It’s raining today. The nonstop kind of rain, complete with severe thunderstorm warnings and tornado watches. So of course, being the proud owner of a hyper German Shepherd mix, my first thought was, “Oh good Lord, how are we going to get EXERCISE?!”
Tennis-ball fetch in the hallway was out, because I have neighbors now, and the sound of a 75-lb dog skittering frantically up and down one’s hallway kinda break down the whole good-fences-make-good-neighbors policy. So we went for a run in the rain.
How was it? Wet. But also pretty cool. There are different smells when it rains, and different sounds. What especially caught my attention was the sound–the way that it helped me “see” the landscape around me. Rain sounds different when you’re running through a forest, under a tree, along the open road. The changing cadence of the rain helped me map my landscape; I could see without looking.
It brought to mind an article I read in my undergrad for a Humanities course. The textbook it was found in was The New Humanities Reader, and the article, “The Mind’s Eye: What the Blind See” was written by Oliver Sacks. Sacks tells the story of John Hull, who became blind in middle age and consciously devoted his energy to reprioritize his senses to make up for his lost sight. Hull finds that the deliberate focus on which sense he used to interact with the world changed what he “saw:”
Thus [Hull] speaks of how the sound of rain, never before accorded much attention, can now delineate a whole landscape for him, for its sound on the garden path is different from its sound as it drums on the lawn, or on the bushes in his garden, or on the fence dividing the road… [ Hull testifies, “It] gives a sense of perspective and of the actual relationships of one part of the world to another.” (476)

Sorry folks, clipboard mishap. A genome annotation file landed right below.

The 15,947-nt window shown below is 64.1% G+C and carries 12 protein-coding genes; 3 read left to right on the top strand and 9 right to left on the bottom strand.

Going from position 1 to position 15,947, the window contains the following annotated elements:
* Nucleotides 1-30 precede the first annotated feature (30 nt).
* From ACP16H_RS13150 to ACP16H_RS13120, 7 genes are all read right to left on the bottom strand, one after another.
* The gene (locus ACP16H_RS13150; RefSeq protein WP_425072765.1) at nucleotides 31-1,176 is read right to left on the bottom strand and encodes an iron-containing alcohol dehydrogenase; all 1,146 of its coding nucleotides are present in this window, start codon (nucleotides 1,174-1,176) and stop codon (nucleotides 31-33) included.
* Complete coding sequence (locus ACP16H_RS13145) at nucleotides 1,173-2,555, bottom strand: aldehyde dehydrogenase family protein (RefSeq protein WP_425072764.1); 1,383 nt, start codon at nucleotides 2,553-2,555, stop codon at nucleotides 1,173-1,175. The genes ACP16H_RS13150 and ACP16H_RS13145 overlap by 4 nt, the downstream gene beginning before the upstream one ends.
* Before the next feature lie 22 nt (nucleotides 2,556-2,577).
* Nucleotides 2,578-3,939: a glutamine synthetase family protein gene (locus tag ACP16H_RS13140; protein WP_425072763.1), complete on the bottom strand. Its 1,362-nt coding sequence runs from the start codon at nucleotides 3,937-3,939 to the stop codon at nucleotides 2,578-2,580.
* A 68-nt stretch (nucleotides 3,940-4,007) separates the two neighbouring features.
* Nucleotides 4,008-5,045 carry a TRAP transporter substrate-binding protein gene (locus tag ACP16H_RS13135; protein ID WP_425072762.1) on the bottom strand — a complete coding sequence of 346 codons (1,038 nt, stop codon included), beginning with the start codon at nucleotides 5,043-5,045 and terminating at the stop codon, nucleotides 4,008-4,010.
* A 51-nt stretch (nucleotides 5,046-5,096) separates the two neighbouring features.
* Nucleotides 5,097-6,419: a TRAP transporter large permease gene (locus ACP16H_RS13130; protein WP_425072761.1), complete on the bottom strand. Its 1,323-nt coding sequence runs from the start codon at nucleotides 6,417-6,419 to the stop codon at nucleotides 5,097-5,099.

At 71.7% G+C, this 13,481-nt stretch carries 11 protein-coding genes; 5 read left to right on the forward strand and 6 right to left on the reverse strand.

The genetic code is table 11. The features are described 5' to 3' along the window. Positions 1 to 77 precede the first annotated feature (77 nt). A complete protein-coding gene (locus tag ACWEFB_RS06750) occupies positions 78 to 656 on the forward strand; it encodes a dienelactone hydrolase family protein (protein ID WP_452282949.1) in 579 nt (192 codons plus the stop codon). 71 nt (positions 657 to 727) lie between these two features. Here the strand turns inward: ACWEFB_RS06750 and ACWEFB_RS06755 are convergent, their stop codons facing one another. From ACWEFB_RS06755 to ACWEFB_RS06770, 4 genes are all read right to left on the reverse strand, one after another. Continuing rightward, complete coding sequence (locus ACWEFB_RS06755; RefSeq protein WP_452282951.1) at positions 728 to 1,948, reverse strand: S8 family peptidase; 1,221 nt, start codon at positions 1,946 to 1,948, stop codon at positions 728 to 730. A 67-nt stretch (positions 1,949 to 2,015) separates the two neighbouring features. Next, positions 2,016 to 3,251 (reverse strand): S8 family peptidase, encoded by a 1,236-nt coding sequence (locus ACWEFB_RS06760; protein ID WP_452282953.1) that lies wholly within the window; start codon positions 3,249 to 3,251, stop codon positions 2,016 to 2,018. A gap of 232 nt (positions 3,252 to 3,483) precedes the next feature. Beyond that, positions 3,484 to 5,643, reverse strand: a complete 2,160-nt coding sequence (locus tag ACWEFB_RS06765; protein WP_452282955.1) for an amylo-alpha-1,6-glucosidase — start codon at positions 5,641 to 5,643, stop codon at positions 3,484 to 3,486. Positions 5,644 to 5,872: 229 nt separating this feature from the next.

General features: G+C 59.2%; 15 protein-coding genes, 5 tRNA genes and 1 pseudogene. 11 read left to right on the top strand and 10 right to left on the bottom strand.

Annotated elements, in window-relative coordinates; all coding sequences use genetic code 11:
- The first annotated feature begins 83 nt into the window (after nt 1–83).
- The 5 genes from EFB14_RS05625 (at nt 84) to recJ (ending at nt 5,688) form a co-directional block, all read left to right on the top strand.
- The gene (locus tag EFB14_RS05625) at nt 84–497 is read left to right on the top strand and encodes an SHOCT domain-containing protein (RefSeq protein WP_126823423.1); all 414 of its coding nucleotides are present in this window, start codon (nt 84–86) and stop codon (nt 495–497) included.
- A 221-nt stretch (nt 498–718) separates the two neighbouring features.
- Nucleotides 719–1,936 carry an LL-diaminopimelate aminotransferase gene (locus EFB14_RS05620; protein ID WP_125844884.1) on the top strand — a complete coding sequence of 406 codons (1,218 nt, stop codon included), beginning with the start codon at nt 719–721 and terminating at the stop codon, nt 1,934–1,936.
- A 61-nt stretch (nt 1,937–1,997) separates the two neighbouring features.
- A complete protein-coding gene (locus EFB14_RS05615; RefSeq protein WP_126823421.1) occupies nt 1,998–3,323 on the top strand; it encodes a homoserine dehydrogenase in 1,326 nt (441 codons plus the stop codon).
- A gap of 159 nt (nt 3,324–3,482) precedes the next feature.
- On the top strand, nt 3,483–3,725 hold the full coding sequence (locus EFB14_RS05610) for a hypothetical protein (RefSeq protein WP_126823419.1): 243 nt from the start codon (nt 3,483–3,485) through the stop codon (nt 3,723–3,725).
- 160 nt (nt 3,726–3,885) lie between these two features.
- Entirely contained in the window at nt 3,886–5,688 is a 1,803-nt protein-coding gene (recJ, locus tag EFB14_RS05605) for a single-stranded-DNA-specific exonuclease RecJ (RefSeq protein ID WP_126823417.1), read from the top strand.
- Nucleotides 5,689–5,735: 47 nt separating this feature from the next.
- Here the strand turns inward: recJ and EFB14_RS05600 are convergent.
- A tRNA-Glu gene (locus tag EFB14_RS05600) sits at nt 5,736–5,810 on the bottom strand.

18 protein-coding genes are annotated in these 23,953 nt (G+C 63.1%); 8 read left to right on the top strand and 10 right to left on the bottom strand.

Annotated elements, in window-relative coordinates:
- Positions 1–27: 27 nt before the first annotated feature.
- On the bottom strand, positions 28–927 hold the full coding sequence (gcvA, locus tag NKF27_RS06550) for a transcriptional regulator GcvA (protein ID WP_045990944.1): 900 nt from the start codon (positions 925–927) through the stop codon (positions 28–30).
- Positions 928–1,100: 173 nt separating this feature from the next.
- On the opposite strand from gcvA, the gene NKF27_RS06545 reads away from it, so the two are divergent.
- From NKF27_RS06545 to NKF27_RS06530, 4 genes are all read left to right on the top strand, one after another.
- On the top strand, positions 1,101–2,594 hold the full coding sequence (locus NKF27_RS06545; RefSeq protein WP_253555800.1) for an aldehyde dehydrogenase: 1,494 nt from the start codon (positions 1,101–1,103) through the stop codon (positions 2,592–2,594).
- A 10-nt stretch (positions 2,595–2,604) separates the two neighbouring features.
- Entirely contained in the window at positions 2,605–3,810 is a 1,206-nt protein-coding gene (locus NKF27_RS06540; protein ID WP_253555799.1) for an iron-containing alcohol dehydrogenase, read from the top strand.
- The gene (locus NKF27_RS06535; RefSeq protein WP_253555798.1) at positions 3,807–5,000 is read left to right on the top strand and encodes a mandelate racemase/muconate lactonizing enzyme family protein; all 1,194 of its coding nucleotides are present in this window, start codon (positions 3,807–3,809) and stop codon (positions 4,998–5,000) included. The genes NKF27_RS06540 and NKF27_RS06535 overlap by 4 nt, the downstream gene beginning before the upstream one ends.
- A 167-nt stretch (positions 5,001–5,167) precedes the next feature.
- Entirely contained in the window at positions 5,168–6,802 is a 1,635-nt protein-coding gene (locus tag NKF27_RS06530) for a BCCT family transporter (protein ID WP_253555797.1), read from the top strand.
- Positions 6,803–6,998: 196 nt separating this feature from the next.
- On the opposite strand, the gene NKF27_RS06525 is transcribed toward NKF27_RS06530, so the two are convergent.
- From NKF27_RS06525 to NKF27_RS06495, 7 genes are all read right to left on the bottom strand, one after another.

Some classmates and I joked today, just before braving the deluge to return to our classes and apartments, that we were remembering our baptisms in choosing to get drenched instead of sensibly waiting for the rain to let up.
I think that the point of Hull’s story is related to the purpose of our baptisms. Hull’s story demonstrates how flexible our brains and the perceptions of the world that they create are, and begs that we engage that flexibility by challenging our solid perceptions. Our baptisms, in a similar way, tell us that our perceptions have been changed. We were sinners…and now we’re saints too. We were curved in on ourselves…and now we’re challenged daily to unfurl and find power in vulnerability.
The tune to the old hymn runs, “I once was blind, but now I see.” The falling waters of baptism call us to recognize a different way of seeing the world: grace-saturated, soaked with abundance, streaming with justice and mercy, and surrounding us with the dripping sound of steadfast love.